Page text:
GOSHEN — To better meet the needs of heart and vascular patients, Goshen Hospital has built a state-of-the-art cardiac catheterization lab, officials with Goshen Health announced Friday.
A cardiac catheterization is a minimally invasive procedure that enables cardiologists to access the heart and circulatory system with a small poke in a patient’s wrist or groin to see how well the blood vessels are working. If blood flow in an artery is blocked, often the cardiologist can repair it to restore normal blood flow to the heart – without having to schedule another procedure or cut the chest open for bypass surgery.
“Cardiac catheterization is the most common heart procedure we do, and minimally invasive heart procedures are the most common interventions,” said registered nurse Ram Khattri Chettri, service line administrator, Goshen Heart and Vascular Services. “This new lab allows us to get procedures done more safely and in less time.”
Other benefits of the new lab are that it enables physicians to do vascular procedures through the entire body and it is equipped with better imaging capabilities to view the heart and vascular system with greater clarity and specificity. Patients’ exposure to radiation and imaging chemicals (also called “contrast media”) is reduced in the new lab.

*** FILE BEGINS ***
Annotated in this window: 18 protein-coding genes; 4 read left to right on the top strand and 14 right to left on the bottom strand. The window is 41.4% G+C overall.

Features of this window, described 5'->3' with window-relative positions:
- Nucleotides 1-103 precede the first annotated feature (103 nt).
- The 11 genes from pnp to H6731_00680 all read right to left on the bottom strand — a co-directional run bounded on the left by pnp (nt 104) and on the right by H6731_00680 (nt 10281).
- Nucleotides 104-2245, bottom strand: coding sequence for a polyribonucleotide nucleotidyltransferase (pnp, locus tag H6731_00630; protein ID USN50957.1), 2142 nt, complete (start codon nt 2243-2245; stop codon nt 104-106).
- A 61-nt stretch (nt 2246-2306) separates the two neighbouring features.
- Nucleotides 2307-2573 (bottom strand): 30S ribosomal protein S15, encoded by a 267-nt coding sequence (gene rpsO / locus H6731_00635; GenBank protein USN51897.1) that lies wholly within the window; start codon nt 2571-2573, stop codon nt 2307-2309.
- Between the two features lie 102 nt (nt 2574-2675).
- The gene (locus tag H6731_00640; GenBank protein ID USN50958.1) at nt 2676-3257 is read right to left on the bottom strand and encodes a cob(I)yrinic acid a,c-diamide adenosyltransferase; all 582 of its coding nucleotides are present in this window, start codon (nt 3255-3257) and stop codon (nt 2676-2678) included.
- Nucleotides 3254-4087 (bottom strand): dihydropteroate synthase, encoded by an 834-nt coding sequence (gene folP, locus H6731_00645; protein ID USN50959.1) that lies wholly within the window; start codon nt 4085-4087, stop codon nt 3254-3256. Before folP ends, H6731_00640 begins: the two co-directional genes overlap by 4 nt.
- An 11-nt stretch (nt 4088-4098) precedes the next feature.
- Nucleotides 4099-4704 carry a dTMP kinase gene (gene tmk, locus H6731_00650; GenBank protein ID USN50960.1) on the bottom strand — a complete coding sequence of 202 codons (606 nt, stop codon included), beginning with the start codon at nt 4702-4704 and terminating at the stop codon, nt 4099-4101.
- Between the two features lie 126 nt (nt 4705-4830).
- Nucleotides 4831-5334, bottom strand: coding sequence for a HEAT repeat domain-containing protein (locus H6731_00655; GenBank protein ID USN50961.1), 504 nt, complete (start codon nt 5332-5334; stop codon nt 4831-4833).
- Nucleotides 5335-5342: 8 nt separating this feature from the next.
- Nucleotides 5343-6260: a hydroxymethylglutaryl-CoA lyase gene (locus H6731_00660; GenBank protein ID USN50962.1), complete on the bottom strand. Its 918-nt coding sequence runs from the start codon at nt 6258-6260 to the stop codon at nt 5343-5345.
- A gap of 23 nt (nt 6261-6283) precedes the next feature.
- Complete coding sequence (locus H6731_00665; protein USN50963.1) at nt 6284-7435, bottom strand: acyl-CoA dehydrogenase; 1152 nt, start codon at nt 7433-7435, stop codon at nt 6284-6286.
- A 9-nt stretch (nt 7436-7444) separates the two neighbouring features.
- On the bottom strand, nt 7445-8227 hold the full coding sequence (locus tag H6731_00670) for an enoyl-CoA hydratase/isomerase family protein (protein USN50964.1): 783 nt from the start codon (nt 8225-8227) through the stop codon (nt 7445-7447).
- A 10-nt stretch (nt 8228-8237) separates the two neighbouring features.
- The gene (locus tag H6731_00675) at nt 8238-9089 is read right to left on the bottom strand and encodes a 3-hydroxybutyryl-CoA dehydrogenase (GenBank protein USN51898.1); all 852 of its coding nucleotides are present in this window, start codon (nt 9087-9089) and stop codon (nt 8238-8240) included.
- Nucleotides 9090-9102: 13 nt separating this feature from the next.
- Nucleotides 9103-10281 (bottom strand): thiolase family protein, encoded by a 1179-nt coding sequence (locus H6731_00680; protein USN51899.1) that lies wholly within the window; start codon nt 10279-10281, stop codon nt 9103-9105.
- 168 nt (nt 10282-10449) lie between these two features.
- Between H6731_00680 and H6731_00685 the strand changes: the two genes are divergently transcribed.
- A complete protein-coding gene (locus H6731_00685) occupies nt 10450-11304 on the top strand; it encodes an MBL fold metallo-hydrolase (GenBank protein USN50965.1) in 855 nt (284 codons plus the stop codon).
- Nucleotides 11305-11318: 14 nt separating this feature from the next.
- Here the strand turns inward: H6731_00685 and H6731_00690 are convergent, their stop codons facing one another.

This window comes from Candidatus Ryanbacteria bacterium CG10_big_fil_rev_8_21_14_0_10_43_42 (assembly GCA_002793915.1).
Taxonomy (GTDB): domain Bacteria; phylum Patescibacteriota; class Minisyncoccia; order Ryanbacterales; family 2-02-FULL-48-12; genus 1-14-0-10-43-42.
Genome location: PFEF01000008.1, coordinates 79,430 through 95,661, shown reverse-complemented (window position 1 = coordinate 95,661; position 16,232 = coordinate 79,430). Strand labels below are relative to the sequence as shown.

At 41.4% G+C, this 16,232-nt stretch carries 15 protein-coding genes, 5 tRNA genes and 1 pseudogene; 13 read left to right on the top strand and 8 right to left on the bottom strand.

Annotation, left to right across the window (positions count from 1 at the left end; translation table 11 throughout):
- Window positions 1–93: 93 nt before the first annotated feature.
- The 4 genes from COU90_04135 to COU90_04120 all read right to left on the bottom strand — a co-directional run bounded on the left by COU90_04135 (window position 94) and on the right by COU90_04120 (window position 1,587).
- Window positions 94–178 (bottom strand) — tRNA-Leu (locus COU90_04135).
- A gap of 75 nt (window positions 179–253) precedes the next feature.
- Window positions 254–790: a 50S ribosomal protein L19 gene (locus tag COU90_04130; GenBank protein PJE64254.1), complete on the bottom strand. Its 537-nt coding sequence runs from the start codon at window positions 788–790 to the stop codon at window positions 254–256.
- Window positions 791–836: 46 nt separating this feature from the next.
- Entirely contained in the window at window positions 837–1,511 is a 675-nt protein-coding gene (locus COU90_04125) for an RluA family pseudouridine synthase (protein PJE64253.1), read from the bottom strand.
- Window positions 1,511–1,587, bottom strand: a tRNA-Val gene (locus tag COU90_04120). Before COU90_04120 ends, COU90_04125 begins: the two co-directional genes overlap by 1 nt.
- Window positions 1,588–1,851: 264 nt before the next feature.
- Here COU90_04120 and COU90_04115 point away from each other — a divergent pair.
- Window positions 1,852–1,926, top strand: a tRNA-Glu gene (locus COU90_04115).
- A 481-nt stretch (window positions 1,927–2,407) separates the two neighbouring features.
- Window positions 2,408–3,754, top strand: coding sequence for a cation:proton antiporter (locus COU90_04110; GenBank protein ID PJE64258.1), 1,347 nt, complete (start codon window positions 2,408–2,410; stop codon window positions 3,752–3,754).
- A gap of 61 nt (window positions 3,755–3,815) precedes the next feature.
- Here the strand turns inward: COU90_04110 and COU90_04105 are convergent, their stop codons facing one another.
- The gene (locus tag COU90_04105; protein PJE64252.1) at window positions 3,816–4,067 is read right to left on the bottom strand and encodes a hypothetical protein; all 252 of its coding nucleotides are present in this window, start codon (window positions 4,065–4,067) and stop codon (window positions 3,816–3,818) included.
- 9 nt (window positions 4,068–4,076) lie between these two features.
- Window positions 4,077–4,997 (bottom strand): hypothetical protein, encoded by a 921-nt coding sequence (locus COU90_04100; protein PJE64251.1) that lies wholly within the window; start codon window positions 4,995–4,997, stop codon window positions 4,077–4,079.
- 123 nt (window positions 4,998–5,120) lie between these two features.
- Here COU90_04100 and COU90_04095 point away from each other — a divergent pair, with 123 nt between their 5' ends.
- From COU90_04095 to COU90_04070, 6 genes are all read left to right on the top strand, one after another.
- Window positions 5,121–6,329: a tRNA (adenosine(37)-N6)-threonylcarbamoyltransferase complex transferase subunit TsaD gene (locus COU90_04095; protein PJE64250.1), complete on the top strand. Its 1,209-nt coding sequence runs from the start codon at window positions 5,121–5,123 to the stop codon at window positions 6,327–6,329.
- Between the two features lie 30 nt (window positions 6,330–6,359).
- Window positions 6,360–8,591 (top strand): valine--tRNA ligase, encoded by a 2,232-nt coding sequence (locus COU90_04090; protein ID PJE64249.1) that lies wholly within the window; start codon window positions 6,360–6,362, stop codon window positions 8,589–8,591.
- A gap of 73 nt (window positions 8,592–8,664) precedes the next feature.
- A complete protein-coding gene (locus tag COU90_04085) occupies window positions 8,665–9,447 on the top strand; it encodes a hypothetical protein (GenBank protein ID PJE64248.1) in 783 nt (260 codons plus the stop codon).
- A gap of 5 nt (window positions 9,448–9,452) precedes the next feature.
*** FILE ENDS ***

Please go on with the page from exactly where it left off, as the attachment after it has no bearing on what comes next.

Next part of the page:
The catheterization lab is the main stop for heart attack patients, so the new lab supports Goshen Hospital in providing nationally recognized heart attack care, officials said. Since 2012, Goshen Hospital has consistently earned the Platinum Performance Achievement Award from the American College of Cardiology and American Heart Association for delivering outstanding heart attack care.
“This new catheterization lab allows people in our community to receive state-of-the-art care,” said Randy Christophel, president and chief executive officer. “Investing in this lab reflects our commitment to providing innovative and outstanding care to heart patients at a time when heart disease remains the leading cause of death in the U.S. for men and women.”